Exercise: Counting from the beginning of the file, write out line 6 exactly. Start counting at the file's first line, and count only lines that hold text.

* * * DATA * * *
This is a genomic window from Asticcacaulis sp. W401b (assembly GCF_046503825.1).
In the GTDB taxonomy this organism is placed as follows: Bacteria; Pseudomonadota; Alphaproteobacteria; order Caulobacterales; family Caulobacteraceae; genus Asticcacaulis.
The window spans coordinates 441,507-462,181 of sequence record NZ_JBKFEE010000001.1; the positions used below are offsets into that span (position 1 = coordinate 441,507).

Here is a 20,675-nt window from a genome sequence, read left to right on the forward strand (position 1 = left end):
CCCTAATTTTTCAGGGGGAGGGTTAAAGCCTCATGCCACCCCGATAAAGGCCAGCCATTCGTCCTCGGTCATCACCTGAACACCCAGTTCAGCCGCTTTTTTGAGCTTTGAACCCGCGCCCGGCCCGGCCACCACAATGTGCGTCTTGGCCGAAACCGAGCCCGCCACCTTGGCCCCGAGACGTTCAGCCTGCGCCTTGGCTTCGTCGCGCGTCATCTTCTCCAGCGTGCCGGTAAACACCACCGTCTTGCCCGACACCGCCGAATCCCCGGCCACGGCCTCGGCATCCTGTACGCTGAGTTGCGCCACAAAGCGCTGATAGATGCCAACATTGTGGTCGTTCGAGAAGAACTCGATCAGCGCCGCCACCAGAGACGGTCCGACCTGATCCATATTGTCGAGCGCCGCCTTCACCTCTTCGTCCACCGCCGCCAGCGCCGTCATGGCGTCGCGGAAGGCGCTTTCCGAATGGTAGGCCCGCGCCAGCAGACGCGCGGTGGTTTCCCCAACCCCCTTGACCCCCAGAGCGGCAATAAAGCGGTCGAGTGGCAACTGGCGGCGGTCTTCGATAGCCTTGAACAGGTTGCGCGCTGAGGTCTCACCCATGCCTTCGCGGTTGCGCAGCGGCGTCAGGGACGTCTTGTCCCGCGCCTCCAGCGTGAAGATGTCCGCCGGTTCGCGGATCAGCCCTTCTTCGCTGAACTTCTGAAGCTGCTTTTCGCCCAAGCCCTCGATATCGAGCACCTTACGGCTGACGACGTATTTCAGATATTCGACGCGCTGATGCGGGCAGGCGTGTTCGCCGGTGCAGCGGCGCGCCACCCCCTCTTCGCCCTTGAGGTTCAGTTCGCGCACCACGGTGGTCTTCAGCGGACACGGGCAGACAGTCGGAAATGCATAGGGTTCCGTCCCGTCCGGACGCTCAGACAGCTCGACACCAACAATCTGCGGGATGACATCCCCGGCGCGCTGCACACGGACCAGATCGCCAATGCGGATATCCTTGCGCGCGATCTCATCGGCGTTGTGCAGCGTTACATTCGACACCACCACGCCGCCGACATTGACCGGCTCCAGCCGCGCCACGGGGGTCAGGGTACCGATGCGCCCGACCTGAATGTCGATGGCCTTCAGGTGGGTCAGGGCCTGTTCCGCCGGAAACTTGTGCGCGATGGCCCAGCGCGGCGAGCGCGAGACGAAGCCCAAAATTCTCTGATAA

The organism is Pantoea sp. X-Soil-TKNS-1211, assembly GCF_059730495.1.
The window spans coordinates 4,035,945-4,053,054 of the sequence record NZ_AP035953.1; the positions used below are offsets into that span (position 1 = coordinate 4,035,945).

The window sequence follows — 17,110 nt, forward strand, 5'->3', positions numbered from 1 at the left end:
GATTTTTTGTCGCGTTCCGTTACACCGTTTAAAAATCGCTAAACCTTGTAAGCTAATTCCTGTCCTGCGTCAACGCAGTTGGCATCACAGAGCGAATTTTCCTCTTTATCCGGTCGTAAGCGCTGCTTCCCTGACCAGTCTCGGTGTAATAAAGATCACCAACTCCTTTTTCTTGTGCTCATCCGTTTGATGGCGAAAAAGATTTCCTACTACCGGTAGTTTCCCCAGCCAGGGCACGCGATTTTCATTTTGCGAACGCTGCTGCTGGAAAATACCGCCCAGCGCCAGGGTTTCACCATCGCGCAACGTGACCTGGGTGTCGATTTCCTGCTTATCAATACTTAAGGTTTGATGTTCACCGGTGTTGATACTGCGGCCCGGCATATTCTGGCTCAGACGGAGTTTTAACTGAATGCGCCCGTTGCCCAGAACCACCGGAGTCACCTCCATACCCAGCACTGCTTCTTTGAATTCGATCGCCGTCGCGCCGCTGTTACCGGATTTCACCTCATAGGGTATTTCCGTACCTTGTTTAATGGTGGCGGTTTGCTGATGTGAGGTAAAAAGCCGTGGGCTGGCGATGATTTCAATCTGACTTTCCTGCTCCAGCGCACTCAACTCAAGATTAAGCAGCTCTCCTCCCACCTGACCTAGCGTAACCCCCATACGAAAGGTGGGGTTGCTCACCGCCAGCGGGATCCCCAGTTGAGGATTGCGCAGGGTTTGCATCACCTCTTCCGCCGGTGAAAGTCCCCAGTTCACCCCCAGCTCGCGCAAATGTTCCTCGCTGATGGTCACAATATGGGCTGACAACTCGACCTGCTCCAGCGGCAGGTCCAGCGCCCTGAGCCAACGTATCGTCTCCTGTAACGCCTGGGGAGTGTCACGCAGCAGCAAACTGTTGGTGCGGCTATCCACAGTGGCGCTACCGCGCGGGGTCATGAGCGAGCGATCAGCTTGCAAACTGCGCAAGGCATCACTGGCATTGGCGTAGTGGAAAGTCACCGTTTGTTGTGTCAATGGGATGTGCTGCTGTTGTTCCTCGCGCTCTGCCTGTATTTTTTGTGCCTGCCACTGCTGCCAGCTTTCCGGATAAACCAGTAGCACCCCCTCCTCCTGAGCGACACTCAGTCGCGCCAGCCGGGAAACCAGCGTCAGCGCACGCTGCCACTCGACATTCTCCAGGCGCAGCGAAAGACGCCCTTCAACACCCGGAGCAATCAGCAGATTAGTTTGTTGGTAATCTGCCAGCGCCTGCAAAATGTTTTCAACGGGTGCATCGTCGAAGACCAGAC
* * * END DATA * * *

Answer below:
The organism is Pantoea sp. X-Soil-TKNS-1211, assembly GCF_059730495.1.